PEAPOD SAYS CUSTOMERS LIKE ON-LINE FRESH ITEMS

DALLAS (FNS) -- When on-line grocery shopping was introduced several years ago, skeptics predicted consumers would use the service mainly to purchase dry and canned goods from beans to paper towels, but that they would balk at buying fresh foods such as produce.But now consumers appear to be comfortable with the idea of purchasing perishables through the services as well, revealed one source at the

DALLAS (FNS) -- When on-line grocery shopping was introduced several years ago, skeptics predicted consumers would use the service mainly to purchase dry and canned goods from beans to paper towels, but that they would balk at buying fresh foods such as produce.

But now consumers appear to be comfortable with the idea of purchasing perishables through the services as well, revealed one source at the International Dairy Foods Convention here.

Bananas and many other types of produce are top-selling items for America's largest and first on-line supermarket shopping service, Peapod, which gets customer orders via computer and then dispatches professional shoppers to buy the goods for home delivery.

The reason, said George Douaire, director of sponsorship and media sales for Peapod, is that company shoppers are trained not only to identify the best produce, but will buy it to customer specifications. "I always order three ripe bananas and three green ones," he said. "I do this every time to see if they will buy them every time, and they do."

During a postconference interview with SN, Douaire said the professional shoppers are taught to determine whether produce is ripe and high in quality, and try to get the customer the best in the store. This is true for other areas such as meat, bakery, deli and dairy, and customers can call a delivery truck to return any unsatisfactory item.

As a result, the development of the on-line shopping business challenges some traditional views, Peapod officials said. Consumers order an average of $112 worth of groceries each time, well above the standard basket purchased in the store, and they rapidly start to trust the professional shoppers to make all purchases including perishable items, particularly when they can specify marbling on meat or ripeness of a cantaloupe, officials said.

"The first time, customers will order a few produce items. There is a natural fear of the unknown -- there is definitely a testing period," Derrick Milligan, spokesman for Peapod, said during the conference.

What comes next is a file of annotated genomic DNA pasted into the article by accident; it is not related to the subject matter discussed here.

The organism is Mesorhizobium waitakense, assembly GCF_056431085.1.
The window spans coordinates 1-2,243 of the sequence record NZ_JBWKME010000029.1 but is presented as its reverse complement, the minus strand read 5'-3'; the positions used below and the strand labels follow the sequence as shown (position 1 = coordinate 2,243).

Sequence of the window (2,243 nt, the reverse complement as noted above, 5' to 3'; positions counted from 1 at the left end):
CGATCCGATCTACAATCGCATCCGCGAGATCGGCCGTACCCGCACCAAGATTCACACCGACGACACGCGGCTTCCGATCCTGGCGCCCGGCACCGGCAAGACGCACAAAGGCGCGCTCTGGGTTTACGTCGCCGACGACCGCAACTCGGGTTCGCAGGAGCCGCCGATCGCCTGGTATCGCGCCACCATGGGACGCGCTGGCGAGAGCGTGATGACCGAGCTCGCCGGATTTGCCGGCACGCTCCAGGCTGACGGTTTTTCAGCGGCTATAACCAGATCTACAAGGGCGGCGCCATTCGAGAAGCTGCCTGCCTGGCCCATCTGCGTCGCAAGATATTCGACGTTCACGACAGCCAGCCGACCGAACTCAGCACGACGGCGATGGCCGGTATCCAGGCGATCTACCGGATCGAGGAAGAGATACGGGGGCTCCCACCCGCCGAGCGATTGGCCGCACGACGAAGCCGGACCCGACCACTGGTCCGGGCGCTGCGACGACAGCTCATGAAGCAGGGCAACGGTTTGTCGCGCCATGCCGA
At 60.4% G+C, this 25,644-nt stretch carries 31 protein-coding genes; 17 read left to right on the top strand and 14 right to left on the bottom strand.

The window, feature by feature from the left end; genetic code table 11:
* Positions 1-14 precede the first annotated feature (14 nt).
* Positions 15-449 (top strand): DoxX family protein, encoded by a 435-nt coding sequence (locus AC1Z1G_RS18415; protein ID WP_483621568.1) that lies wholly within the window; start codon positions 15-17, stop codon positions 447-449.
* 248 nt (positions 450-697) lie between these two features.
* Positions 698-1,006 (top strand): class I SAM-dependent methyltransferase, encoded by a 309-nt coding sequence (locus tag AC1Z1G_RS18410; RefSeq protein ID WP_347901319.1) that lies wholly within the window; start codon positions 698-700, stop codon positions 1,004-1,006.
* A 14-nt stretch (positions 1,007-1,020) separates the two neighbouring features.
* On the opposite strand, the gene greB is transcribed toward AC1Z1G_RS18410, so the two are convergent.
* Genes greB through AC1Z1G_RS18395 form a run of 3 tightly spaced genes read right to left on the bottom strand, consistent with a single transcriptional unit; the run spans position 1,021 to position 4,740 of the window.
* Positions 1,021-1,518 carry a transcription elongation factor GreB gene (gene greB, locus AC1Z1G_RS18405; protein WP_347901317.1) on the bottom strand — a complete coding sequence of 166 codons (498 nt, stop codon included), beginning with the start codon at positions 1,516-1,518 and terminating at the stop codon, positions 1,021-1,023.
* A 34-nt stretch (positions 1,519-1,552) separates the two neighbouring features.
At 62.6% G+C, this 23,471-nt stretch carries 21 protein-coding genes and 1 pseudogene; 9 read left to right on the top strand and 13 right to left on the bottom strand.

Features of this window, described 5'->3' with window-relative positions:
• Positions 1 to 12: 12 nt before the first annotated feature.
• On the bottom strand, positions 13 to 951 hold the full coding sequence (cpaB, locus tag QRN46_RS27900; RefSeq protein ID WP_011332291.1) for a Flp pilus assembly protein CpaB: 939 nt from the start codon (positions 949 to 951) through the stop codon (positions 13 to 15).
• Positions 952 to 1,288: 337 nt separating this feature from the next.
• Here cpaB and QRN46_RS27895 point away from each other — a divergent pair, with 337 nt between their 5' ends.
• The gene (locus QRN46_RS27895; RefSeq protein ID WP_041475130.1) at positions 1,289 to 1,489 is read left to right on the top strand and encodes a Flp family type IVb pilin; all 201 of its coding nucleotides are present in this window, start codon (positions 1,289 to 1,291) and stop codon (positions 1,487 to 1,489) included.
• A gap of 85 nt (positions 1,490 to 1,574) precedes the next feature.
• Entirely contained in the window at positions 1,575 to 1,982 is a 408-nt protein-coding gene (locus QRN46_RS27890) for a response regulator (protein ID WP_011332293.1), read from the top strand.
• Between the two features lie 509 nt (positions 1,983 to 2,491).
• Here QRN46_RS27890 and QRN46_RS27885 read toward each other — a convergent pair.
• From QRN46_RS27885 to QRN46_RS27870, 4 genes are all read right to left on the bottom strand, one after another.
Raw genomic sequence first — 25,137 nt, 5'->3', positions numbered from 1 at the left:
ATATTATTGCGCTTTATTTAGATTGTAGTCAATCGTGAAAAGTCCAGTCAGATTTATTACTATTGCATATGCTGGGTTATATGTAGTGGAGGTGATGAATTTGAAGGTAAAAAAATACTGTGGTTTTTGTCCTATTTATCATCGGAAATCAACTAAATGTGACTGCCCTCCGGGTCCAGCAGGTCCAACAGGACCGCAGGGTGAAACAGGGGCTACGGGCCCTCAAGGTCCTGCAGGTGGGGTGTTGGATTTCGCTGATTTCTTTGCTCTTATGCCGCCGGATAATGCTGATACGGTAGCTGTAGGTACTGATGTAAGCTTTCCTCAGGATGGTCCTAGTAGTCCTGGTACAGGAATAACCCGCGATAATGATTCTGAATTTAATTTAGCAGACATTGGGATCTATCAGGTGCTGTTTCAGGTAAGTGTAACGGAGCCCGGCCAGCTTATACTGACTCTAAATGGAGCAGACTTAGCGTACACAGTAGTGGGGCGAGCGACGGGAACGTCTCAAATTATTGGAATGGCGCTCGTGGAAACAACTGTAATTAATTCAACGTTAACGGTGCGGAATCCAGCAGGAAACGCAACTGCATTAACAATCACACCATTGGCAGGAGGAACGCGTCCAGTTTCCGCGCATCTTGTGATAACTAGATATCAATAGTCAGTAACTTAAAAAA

"During subsequent orders, they are much more enthusiastic" and order more produce than the average grocery customer, he added.

Successes like these have driven the growth of Peapod, which began test-marketing the on-line grocery service in 1990 with 400 households in Evanston, Ill., where it is based, and has doubled its revenues every year while expanding coast to coast.

After two years of testing, the company launched operations in the Chicago area in partnership with Jewel, by displaying the store's products aisle by aisle on computer and leasing space in the back of various stores. Using the same format, the Illinois-based company subsequently expanded to San Francisco and San Jose, Calif., in partnership with Safeway; to Columbus, Ohio, in partnership with Kroger; and to Boston, in partnership with Stop & Shop. It has signed agreements to move into Providence, R.I., and Atlanta next year. In addition, Douaire said Peapod plans to announce moves into three additional markets in December.

So far, the company has 21,000 members and is adding customers at the rate of about 2,000 a month, despite delivery charges and other fees that generally amount to 10% of the total bill. It is projecting a membership of 100,000 in 12 cities the end of 1997, Douaire said.

The company, which had $16 million in sales during 1995, is expected to top $30 million by the end of the year and hopes to reach $1 billion in sales by the year 2001, he added.

Overall, industry analysts are predicting that on-line shopping could account for between 3% and 15% of the overall grocery sales by the year 2000, as the number of on-line grocery services increases. That would translate into anywhere from $12 billion to $60 billion of the total $400 billion in annual U.S. grocery sales, Douaire said.

"This is where the future is," Douaire said. "Peapod is about change."

The state of on-line grocery shopping is moving fast. For example, while consumers currently need a personal computer to order groceries on-line, in the future orders could be made by remote control using interactive television, or people could pick up groceries from a trailer at work after ordering from their desks. "It will get more and more people involved," Douaire said.

Generally, average Peapod consumers are members of double-income, professional families that have personal computers and are short on time. About 70% of the on-line shoppers are women, which bucks a trend toward male domination in other types of on-line services, Douaire said.

Peapod members usually shop from 9 p.m. to 2 a.m. -- which reflects their busy schedules -- and spend 37 minutes on-line. Groceries are delivered from 9:30 a.m. to 9 p.m. and shopping services are available six days a week. Peapod does not shop on Mondays, because more items are out of stock than on other days of the week. Groceries can be paid for by credit card, personal check or electronic fund transfer.

Software is designed for ease of use and special services. For example, Peapod members can sort products by fat or salt content.

"We are not just replacing [traditional grocery shopping]," Milligan said. "We are enhancing it."